On August 19, 1988, Becky Jones got married. There was a terrible fire in the reception hall, killing dozens, including the new bride and groom. Michael hitched a ride to California the next day.
Although nothing is known about what Michael did for those 2 years in L.A., one could assume that he suffered greatly. He became disenchanted by the Hollywood atmosphere and all of it’s smoke screens. After years of begging, he finally landed his first gig: A special effects technician on the film, Suburban Commando.
For those who do not know, Suburban Commando was a film released by New Line Pictures. It features Hulk Hogan as Shep Ramsey, a starfighter whose ship crash lands on earth. The bulk of the story involves Shep’s hilarious interactions with earthlings, and his eventual battle against his arch nemesis. The film also stars Christopher Lloyd and Shelly Duvall. It opened on 899 screens on October 4, 1991 to terrible reviews. It grossed $1,947,744 on opening weekend, which was 4 times more than what Barton Fink did that week, but still fell short at #7 at the box office due to the presence of crowd-pleasing smashes such as Necessary Roughness, Deceived, and The Fisher King. The film was ultimately seen as a failure, critically, financially, and artistically.
However, the thing that is most notable about Michael Colvin working on this film was his death on set. Allegedly, Michael was testing out a trapdoor, and fell to his demise. The assumption that this was an accident is completely ludicrous. First off, nobody dies testing out a trap door. It’s too cliché to actually work. These things just don’t happen. Unless the person doing so has a reason to die. It can be assumed that being this was his first and only job on a film set, he wasn’t much of an SFX technician. He had to have made the whole crew lag behind, or pick up his slack. Combine this onto his conscience, along with the fact that everyone working on that set knew the movie was a piece of shit artistically, and this is what set Michael Colvin off. You see, he was too scared to kill himself in a conventional way, hence the trap door. It’s literally falling into blackness until you die, that is if you do it right. When he fell, his suicide note was found next to the door. Of course, someone had to have taken this note, or else the death wouldn’t have been interpreted as an accident. It turns out, Michael had a friend. One that wouldn’t want the media to know about his dark side, and one that would want to expose the crew for the group of irresponsible assholes that they were.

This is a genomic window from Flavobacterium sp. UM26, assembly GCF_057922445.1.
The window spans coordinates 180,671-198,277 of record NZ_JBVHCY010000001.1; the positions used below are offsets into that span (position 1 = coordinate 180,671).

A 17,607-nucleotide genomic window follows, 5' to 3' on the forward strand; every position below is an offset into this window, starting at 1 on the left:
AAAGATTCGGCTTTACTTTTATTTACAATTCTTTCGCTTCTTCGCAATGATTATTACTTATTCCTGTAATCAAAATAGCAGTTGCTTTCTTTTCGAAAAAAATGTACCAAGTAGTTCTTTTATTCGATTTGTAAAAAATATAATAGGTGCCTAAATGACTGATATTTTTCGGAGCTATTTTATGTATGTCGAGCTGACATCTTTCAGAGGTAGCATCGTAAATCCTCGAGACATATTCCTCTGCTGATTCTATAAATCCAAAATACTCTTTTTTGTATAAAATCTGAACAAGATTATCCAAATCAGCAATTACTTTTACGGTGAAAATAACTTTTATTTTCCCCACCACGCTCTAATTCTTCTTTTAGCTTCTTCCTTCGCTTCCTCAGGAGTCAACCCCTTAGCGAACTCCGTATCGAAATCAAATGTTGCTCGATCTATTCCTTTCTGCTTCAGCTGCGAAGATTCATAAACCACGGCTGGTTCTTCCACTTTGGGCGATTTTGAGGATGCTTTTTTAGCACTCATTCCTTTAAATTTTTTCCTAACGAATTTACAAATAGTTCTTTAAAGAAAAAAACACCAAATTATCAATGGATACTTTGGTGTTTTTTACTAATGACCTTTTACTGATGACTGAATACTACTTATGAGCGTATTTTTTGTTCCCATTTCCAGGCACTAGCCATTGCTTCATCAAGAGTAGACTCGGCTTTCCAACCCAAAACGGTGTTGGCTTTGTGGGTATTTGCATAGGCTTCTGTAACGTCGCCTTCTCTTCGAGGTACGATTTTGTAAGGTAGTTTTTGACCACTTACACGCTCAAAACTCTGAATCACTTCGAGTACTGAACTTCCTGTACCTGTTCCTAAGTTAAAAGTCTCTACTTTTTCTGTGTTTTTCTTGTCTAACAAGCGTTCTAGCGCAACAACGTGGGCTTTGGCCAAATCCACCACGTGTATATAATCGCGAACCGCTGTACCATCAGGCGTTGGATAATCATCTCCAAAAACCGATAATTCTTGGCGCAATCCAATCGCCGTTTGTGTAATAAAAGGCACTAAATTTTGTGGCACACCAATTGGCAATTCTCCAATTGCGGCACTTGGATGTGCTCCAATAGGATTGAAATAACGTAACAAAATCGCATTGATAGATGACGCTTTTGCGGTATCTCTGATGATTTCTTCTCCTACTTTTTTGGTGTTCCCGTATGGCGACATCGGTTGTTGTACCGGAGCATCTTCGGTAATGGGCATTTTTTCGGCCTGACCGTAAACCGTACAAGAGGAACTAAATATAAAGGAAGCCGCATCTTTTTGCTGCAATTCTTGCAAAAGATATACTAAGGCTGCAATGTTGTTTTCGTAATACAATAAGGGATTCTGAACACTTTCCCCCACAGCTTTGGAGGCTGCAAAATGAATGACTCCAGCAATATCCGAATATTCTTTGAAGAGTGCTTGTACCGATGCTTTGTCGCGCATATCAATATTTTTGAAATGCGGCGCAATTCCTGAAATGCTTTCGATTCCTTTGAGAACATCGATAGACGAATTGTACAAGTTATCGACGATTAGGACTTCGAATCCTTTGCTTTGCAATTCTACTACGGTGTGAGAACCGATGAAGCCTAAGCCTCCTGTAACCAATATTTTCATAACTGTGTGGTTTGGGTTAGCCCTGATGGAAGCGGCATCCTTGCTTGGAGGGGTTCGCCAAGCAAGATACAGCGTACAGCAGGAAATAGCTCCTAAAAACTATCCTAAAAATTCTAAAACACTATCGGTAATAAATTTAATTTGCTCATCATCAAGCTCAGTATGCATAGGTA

This is where Brian Christensen comes into play.
After working alongside Michael on the SFX crew, he only did one more gig after calling it quits for his technician work. After his early retirement, he went out of retirement to become a stuntman. Many could assume that he made this career choice in vain of his fallen friend. He stole the suicide note, and used it as inspiration to try to make his life better. While looking for inspiration, he had started writing as a hobby. One night, he thought of a great idea for his spec hospital drama pilot, and accidentally jotted down the lines on Michael’s note, thus clearly explaining the side conversation that was found in the remains.
Nothing much else can be said about Michael Colvin, for he is a man that the world forgot.
So it’s a closed case now, right? Wrong! There’s still a matter of the line “straight, no chaser”. If there was one thing that Michael Colvin was not, it was an alcoholic. It simply doesn’t fit his personality, or at least the one made up for him. This line could’ve also had been added.
And with that, we have the fallacy of life and death. Once you die, your life is malleable and easy to change. It’s the exact opposite when you’re alive.
…till next time…